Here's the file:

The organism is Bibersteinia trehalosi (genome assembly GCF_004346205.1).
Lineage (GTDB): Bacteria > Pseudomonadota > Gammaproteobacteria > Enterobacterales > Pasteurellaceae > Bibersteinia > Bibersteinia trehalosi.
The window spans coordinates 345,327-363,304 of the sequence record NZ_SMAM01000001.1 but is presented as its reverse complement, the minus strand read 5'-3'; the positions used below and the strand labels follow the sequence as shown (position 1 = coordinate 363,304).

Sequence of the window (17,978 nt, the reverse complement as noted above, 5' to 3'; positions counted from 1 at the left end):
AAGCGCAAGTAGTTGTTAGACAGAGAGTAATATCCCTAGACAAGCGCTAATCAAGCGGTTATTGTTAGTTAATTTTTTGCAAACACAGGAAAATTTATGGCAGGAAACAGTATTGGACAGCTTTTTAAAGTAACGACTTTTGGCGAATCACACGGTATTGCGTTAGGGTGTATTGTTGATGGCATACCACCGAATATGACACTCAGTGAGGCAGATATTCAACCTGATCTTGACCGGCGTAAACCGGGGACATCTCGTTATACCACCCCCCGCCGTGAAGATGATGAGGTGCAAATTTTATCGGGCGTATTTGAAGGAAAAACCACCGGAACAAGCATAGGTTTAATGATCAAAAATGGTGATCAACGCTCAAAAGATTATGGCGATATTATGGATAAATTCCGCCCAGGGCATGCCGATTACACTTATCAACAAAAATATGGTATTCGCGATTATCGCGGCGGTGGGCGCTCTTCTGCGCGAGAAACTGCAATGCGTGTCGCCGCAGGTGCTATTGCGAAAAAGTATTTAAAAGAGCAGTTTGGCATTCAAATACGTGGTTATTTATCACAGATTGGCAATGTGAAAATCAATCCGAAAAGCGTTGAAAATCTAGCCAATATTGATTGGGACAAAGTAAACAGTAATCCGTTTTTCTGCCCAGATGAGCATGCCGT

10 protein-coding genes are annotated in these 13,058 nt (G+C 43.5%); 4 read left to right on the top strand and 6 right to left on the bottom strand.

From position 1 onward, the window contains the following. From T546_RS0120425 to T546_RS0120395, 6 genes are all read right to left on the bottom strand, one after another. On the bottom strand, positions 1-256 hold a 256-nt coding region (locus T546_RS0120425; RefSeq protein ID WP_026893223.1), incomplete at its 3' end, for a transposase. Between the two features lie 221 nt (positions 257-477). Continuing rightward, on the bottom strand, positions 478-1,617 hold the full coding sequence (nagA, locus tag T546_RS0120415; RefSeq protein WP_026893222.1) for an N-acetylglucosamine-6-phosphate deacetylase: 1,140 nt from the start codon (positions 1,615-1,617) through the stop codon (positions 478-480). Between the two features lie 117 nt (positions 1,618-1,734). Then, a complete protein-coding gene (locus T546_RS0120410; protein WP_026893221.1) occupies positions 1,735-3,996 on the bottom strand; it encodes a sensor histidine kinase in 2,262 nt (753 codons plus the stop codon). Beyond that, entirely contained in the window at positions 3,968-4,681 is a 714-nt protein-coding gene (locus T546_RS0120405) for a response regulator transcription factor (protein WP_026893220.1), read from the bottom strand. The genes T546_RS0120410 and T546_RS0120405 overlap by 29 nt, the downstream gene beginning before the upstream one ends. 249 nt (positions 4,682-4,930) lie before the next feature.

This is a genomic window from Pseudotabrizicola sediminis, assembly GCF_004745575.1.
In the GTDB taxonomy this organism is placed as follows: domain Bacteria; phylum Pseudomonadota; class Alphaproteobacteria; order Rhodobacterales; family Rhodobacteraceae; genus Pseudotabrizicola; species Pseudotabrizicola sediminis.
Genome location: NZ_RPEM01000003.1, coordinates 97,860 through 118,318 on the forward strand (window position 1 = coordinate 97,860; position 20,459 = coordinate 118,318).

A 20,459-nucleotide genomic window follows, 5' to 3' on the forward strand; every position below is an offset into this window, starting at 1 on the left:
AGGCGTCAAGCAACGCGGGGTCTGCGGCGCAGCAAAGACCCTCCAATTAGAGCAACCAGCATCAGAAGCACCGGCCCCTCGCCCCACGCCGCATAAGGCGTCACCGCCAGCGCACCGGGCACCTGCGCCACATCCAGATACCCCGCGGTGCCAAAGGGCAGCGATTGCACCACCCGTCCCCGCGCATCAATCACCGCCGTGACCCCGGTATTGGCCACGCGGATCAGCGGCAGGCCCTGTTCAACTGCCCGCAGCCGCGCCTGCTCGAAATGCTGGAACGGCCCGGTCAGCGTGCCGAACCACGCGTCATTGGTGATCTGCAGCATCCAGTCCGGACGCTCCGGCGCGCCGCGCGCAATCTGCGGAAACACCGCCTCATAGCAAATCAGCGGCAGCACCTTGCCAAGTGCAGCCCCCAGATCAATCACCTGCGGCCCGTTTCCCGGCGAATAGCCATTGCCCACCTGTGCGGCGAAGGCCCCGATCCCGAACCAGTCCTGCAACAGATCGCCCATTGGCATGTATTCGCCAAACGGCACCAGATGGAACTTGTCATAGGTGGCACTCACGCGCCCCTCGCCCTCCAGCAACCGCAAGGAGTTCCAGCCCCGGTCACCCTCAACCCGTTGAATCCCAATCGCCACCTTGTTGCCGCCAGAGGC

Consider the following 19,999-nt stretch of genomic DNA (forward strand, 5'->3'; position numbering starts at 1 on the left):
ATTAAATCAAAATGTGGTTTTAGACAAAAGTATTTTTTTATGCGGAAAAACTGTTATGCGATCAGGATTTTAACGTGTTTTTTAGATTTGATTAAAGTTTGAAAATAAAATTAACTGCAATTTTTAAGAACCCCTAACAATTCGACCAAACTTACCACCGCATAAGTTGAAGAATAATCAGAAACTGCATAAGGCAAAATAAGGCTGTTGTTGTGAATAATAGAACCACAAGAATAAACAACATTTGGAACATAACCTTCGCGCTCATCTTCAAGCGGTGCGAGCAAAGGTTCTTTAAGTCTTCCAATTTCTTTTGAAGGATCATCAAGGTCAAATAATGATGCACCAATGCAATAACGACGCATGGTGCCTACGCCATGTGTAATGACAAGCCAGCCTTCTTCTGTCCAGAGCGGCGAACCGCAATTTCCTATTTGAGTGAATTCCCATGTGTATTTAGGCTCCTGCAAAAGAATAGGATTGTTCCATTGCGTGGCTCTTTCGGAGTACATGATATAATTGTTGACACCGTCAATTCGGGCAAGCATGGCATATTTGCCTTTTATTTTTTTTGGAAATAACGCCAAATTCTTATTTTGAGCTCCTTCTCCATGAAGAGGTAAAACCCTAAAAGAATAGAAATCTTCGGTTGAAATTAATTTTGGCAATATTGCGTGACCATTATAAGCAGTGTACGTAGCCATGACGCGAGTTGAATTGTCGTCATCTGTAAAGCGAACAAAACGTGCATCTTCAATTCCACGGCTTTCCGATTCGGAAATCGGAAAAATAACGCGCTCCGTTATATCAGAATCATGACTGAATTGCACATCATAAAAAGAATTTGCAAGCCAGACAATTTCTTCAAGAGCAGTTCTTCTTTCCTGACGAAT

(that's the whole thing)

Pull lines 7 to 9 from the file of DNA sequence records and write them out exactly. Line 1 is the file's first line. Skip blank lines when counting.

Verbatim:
From position 1 onward, the window contains the following. From T546_RS0120425 to T546_RS0120395, 6 genes are all read right to left on the bottom strand, one after another. On the bottom strand, positions 1-256 hold a 256-nt coding region (locus T546_RS0120425; RefSeq protein ID WP_026893223.1), incomplete at its 3' end, for a transposase. Between the two features lie 221 nt (positions 257-477). Continuing rightward, on the bottom strand, positions 478-1,617 hold the full coding sequence (nagA, locus tag T546_RS0120415; RefSeq protein WP_026893222.1) for an N-acetylglucosamine-6-phosphate deacetylase: 1,140 nt from the start codon (positions 1,615-1,617) through the stop codon (positions 478-480). Between the two features lie 117 nt (positions 1,618-1,734). Then, a complete protein-coding gene (locus T546_RS0120410; protein WP_026893221.1) occupies positions 1,735-3,996 on the bottom strand; it encodes a sensor histidine kinase in 2,262 nt (753 codons plus the stop codon). Beyond that, entirely contained in the window at positions 3,968-4,681 is a 714-nt protein-coding gene (locus T546_RS0120405) for a response regulator transcription factor (protein WP_026893220.1), read from the bottom strand. The genes T546_RS0120410 and T546_RS0120405 overlap by 29 nt, the downstream gene beginning before the upstream one ends. 249 nt (positions 4,682-4,930) lie before the next feature.

This is a genomic window from Pseudotabrizicola sediminis, assembly GCF_004745575.1.
In the GTDB taxonomy this organism is placed as follows: domain Bacteria; phylum Pseudomonadota; class Alphaproteobacteria; order Rhodobacterales; family Rhodobacteraceae; genus Pseudotabrizicola; species Pseudotabrizicola sediminis.